Bush's Desolate Imperium, Copyright © Bernard Chazelle, Princeton, December 2003


For the United States to act on a threat preemptively (or, in the case of Iraq, preventively) required a new national security doctrine. Aware of this, on September 20, 2002, the Bush administration articulated the need to act against "emerging threats before they are fully formed" in its new National Security Strategy [19]. The advocacy of anticipatory self-defense is nothing short of a revolution in US foreign policy. Yale History Professor John L. Gaddis calls it "the most important reformulation of US grand strategy in over half-a-century." Recent presidents considered—and swiftly rejected—preemptive attacks, following Truman's advice that "you don't prevent anything by war... except peace." The doctrine flies in the face of international and US law. As Yale Law Professor Bruce Ackerman points out [20],
[The US Constitution] declares that treaties approved by the Senate are the "supreme Law of the Land" and it explicitly requires the president to "take care that the laws be faithfully executed." The UN Charter is a solemn treaty overwhelmingly ratified by the Senate in the aftermath of World War II.
It just so happens that the UN Charter explicitly prohibits preemptive (let alone preventive) strikes, except in cases of immediate self-defense. For this reason, Condi Rice's National Security Strategy required at the very least new legislation from Capitol Hill. Instead, the US Congress turned a blind eye and swallowed the Strategy wholesale.

Aside from legal considerations, what are the practical ramifications of the Strategy? It is obviously a major destabilizing factor for dueling countries, eg, India vs Pakistan or China vs Taiwan. If X feels threatened by Y, it might be tempted by the use of preemptive self-defense. This alone might cause Y to feel threatened by X and, in turn, consider a preemptive strike on X. But, of course, this would only add to X's original mistrust, thus fueling a self-reinforcing feedback loop of mutual suspicion. The Strategy also encourages dictatorships everywhere to follow the North Korea model and speed up the development of nuclear weapons in order to deter a US invasion.

As Ackerman reminds us, the limited doctrine of self-defense enshrined in traditional law goes back to the Nuremberg trials, whose main focus was not, as is commonly believed, the prosecution of genocide but the condemnation of aggressive wars. The classic case of preventive warfare is Pearl Harbor. Japan was under a US-imposed oil embargo in 1941 and felt threatened. Was it thus justified in attacking the United States? The UN Charter says no. The National Security Strategy says yes.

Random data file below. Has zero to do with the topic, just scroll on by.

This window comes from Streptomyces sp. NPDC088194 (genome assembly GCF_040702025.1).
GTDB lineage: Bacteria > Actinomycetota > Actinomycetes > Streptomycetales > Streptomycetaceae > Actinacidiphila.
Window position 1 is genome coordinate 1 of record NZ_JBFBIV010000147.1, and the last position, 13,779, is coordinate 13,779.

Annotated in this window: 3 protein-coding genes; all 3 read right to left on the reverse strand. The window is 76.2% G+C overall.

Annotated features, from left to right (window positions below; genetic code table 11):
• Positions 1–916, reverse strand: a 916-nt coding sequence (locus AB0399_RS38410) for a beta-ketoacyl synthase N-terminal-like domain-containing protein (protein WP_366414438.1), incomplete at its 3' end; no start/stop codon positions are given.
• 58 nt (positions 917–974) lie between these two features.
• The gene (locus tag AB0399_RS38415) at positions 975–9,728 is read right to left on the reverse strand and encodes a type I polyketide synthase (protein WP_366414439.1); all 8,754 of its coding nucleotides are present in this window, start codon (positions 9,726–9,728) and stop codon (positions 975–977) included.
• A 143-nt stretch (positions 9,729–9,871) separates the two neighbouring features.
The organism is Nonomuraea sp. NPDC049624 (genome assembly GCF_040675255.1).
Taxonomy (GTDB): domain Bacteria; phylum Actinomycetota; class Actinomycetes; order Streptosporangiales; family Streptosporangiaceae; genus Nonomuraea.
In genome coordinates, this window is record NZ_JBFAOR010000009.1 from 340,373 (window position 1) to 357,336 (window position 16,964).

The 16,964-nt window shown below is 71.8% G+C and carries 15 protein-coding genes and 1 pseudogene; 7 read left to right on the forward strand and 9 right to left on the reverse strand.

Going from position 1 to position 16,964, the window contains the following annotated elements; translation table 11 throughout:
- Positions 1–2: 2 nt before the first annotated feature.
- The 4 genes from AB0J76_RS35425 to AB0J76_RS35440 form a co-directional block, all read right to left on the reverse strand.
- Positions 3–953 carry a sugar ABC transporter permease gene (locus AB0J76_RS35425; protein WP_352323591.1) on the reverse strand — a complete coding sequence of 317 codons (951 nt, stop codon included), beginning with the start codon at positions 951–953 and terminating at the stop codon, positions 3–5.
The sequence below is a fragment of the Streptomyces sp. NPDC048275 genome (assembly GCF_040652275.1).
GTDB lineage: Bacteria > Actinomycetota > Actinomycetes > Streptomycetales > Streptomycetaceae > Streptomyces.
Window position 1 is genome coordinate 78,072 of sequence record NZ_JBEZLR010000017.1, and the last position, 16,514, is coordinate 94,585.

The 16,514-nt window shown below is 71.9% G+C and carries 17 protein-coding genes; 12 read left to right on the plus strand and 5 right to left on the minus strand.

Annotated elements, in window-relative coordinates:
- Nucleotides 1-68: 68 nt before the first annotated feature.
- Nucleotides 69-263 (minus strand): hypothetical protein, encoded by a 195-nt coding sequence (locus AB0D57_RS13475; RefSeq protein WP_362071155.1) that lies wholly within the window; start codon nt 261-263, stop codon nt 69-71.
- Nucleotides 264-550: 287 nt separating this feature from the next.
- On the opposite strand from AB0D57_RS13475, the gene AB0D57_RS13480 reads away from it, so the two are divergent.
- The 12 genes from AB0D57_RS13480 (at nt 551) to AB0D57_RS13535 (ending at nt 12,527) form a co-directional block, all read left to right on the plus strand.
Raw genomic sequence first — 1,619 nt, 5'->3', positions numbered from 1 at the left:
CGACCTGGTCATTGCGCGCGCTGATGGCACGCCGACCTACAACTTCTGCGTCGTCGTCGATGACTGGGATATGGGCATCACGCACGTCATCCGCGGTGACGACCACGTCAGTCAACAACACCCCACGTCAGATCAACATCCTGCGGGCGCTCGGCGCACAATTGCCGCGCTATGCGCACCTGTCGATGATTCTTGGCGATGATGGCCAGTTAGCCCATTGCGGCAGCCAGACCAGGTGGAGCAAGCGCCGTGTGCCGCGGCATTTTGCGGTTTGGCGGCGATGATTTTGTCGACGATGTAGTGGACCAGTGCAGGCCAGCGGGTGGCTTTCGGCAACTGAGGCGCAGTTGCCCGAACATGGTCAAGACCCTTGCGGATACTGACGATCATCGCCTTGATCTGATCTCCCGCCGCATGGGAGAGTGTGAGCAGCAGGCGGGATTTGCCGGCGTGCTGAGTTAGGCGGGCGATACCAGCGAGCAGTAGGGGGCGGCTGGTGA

No one disputes the intuitive appeal of preemption: Hit 'em before they hit you. But how sure are you they have it in for you? What if you attack them because of a threat of WMD only to discover later that they have no such weapons? (Not that this would ever happen to us, of course.) Bush's solution to this conundrum—and to the Pearl Harbor paradox—is the sort of exceptionalism that does not even pass the laugh-test. It goes like this. The risks of error are, indeed, high enough that preemption should be the exclusive right of the good guys (that's us). The National Security Strategy puts it more delicately [19]:
... nations [should not] use preemption as a pretext for aggression.
Translation: We preempt; you don't. Mercifully, the document reassures the world that we can be trusted to preempt in moderation.
The United States will not use force in all cases to preempt emerging threats.
Why not in all cases? Why such lily-livered restraint? Really, who writes this sort of thing: an assembly of fifth-graders? University of Chicago History Professor Bruce Cumings is kinder: "[the logic] would flunk even a freshman class."

Which brings us back to Iraq. The Strategy had no legal value, so what did the law say? International lawyers are unanimous [21]: The war was illegal. In no way did UN Resolution 1441 [36] or any of its predecessors give legal authority for an attack on Iraq. Those who disagree are about as numerous as the WMD buried in Saddam's backyard.

Legalism, shmegalism! Didn't Tony Blair speak of WMD deployments on 45 minutes' notice? Didn't Condi Rice famously suggest that the smoking gun might come in the shape of a mushroom cloud? Don't talk to us about legalism!


[19] The National Security Strategy of the United States of America, The White House, September 17, 2002.

[20] But What's the Legal Case for Preemption? by Bruce Ackerman, Washington Post, August 18, 2002.

[21] Law unto Themselves, by Richard Norton-Taylor, The Guardian, March 14, 2003.

[36] UN Resolution 1441, The Security Council, November 8, 2002.